Vascular endothelial growth factor expression and inhibition in uveal melanoma cell lines

31 Jul 2013
Patrick Logan, Julia Burnier, Miguel N Burnier Jr.

Background: Uveal melanoma (UM) is a disease that affects approximately five people per million in the United States. This disease metastasises predominantly to the liver, and treatment options following the clinical detection of these sequelae are limited. Vascular endothelial growth factor-A (VEGF-A) is the primary activator of tumour angiogenesis and functions by binding to VEGF-Receptor 2 (VEGF-R2) and is often required for tumour growth beyond 2–3 mm. The purpose of this study was to investigate the expression of VEGF-A and the primary VEGF-R2 in three UM cell lines. Furthermore, we investigated the effects of VEGF-A inhibition on receptor activation and production of other cytokines. Finally, the effects of VEGF-A inhibition on the proliferation, migration, and invasion in the cell lines were ascertained.

Materials: Three UM cell lines (92.1, OCM-1, and UW-1) were incubated with and without the addition of 100 μg/mL of bevacizumab. VEGF-A expression under both conditions was determined by sandwich enzyme-linked immunosorbent assay (ELISA), and phosphorylated VEGF-R2 expression was determined using western blot. The effects of VEGF-A inhibition on 20 cytokines (IL-1a, IL-2, IL-5, IL-8, IL-12p70, GM-CSF IFNy, CCL3, MMP-9, TNF-a, IL-1b, IL-4, IL-6, IL-10, IL-13, GRO, MCP-1, MIP-1b, and RANTES) were determined using a multiplex sandwich ELISA. Proliferation rates before and after treatment were evaluated via sulforhodamine B assay, and migration and invasion assays implementing the Boyden chamber technique, the latter with artificial extracellular matrix, were used to assess their respective abilities. The Student’s t-test was used to compare changes in cytokine expression following VEGF-A inhibition. Analysis of variance was used to compare changes in the functional abilities of three uveal melanoma cell lines following VEGF-A inhibition. A P-value < 0.05 was considered statistically significant.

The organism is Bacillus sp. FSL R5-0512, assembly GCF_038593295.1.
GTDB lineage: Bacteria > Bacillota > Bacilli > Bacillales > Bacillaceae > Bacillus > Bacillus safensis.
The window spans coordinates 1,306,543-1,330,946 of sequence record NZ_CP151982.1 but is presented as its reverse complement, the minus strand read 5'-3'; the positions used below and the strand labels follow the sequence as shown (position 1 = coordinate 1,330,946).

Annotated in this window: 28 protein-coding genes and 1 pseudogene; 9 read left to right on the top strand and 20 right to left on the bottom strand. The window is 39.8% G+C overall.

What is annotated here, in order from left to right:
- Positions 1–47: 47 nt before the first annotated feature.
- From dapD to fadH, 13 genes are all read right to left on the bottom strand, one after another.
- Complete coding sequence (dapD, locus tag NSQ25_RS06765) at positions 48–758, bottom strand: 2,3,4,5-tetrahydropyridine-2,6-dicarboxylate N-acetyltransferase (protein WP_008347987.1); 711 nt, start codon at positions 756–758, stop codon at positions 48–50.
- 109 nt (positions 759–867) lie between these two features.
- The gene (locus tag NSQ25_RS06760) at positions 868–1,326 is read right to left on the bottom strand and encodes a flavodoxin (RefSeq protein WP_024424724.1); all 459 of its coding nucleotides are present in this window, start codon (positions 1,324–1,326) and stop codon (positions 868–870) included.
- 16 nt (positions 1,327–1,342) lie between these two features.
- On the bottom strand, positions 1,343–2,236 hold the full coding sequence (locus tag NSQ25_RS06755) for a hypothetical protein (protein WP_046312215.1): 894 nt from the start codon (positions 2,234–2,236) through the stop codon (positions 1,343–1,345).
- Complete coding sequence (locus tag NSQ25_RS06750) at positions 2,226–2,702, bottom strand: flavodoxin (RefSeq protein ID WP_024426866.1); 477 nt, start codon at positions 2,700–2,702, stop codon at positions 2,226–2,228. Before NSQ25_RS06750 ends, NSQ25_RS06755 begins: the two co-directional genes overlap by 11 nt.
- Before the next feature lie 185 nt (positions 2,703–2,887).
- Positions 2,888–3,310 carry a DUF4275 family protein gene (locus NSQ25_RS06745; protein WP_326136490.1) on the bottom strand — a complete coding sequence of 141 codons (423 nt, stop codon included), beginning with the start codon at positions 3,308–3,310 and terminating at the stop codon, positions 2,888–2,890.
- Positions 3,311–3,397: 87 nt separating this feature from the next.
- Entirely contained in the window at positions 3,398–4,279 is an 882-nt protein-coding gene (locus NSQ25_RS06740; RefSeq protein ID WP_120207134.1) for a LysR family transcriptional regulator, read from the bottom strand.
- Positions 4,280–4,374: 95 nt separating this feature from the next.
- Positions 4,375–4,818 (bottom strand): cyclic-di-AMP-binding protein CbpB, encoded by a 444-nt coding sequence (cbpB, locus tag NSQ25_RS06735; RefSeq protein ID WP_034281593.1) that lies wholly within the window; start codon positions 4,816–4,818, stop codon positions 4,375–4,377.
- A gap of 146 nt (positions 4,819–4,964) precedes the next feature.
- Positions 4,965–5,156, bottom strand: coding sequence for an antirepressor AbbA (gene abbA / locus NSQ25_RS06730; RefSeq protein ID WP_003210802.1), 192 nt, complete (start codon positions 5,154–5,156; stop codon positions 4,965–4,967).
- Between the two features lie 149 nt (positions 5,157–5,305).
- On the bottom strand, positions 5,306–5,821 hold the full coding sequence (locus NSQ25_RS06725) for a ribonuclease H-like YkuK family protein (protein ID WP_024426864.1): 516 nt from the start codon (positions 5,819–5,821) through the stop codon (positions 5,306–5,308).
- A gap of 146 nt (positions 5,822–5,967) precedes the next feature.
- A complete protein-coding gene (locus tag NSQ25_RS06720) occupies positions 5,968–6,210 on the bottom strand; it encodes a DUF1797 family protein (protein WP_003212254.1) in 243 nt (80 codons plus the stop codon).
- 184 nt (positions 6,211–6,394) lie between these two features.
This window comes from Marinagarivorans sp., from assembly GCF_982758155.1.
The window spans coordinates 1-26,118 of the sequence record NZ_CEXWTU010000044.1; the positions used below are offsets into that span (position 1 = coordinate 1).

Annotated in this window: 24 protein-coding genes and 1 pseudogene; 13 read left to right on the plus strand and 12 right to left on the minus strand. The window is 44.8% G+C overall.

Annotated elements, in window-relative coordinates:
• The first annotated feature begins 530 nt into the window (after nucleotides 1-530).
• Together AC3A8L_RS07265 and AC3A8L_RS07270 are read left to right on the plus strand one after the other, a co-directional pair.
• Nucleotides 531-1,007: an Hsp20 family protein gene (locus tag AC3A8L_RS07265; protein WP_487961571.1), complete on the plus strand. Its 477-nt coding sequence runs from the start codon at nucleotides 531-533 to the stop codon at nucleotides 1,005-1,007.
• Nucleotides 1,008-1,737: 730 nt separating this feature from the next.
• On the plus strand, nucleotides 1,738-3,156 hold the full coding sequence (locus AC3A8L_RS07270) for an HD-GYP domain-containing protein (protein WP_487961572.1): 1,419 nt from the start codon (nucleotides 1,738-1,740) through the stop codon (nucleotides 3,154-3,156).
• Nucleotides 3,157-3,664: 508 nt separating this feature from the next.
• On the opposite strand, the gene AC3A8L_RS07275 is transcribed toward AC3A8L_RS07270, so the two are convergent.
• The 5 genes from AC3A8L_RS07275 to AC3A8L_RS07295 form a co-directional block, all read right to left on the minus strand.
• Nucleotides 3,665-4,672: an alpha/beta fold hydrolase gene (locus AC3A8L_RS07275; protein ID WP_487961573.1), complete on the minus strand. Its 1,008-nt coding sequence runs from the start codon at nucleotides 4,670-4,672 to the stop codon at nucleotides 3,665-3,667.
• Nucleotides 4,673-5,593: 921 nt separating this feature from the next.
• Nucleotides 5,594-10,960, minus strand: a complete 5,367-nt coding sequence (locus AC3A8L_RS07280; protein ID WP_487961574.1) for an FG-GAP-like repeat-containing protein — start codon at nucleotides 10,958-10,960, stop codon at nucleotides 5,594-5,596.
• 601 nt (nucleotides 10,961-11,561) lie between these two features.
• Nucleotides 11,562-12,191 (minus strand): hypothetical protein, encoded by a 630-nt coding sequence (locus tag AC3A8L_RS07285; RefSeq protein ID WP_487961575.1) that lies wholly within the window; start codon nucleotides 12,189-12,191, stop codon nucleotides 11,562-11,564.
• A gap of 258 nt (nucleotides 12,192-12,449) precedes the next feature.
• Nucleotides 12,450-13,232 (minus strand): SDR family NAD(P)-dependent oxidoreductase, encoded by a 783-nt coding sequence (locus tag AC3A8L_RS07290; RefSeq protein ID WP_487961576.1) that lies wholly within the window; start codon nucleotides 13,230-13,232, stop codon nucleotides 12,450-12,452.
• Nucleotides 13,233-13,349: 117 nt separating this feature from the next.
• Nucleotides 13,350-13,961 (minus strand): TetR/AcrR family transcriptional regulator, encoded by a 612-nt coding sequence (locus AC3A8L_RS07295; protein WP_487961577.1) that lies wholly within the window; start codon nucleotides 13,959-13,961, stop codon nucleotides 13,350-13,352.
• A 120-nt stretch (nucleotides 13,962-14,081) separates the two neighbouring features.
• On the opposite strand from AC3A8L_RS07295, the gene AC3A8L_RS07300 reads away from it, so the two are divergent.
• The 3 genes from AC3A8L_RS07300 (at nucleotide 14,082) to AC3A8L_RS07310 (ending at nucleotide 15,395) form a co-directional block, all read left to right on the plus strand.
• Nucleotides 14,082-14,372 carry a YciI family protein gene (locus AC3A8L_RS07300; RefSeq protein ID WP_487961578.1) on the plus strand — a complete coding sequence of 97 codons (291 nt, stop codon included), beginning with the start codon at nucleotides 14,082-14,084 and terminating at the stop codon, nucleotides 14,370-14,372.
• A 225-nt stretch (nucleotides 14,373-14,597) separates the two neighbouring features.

Results: All three cell lines produced copious amounts of VEGF-A in culture (92.1, 11785.5 ± 231.8 pg/μL; OCM-1, 4608.0 ± 324.0 pg/μL; UW-1, 8309.3 ± 634.5 pg/μL), which was reduced to undetectable levels following the administration of bevacizumab (P < 0.05). Similarly, detectable phosphorylated VEGF-R2 was present in all cells, which was reduced significantly in all cell lines following bevacizumab treatment (107525.2 ± 8602.0 versus 1024.5 ± 98.2, 46587.3 ± 4192.9 versus 12821.1 ± 1666.7, and 60394.3 ± 4026.4 versus 6908.2 ± 607.2; 92.1, OCM-1, and UW-1, respectively; P < 0.05). Of the cytokines investigated, only MMP-9 and CCL3 were ubiquitously altered across all three cell lines following bevacizumab treatment; they were upregulated (CCL3: 1072.50 ± 18.77 pg/mL versus 1281.00 ± 72.34 pg/mL; 22.5 ± 7.85 pg/mL versus 62.00 ± 9.16 pg/mL; 20.33 ± 6.35 pg/mL versus 35.00 ± 6.22 pg/mL; control versus bevacizumab; MMP-9: 25.50 ± 5.47 pg/mL versus 88.25 ± 13.38 pg/mL; 19.75 ± 4.14 pg/mL versus 45.25 ± 8.36 pg/mL; 3.25 ± 1.09 pg/mL versus 19.25 ± 3.77 pg/mL; control versus bevacizumab; 92.1, OCM-1, and UW-1, respectively; P < 0.05). Bevacizumab significantly reduced the proliferation of one cell line (92.1: 0.405 ± 0.012 versus 0.509 ± 0.033; bevacizumab versus control; values OD; P < 0.05), the migration of two cell lines (92.1:0.071 ± 0.003 versus 0.115 ± 0.003; OCM-1: 0.049 ± 0.005 versus 0.117 ± 0.014; bevacizumab versus control; values OD; P < 0.05), and did not significantly affect invasion.

Conclusion: Despite the significant reduction in phosphorylated VEGF-R2 levels, bevacizumab did not have a dramatic impact on the functional abilities of the three UM cell lines studied. Our results indicate that compensatory mechanisms, such as the upregulation of MMP-9 and CCL-3, following bevacizumab administration may mitigate its effects on these abilities.

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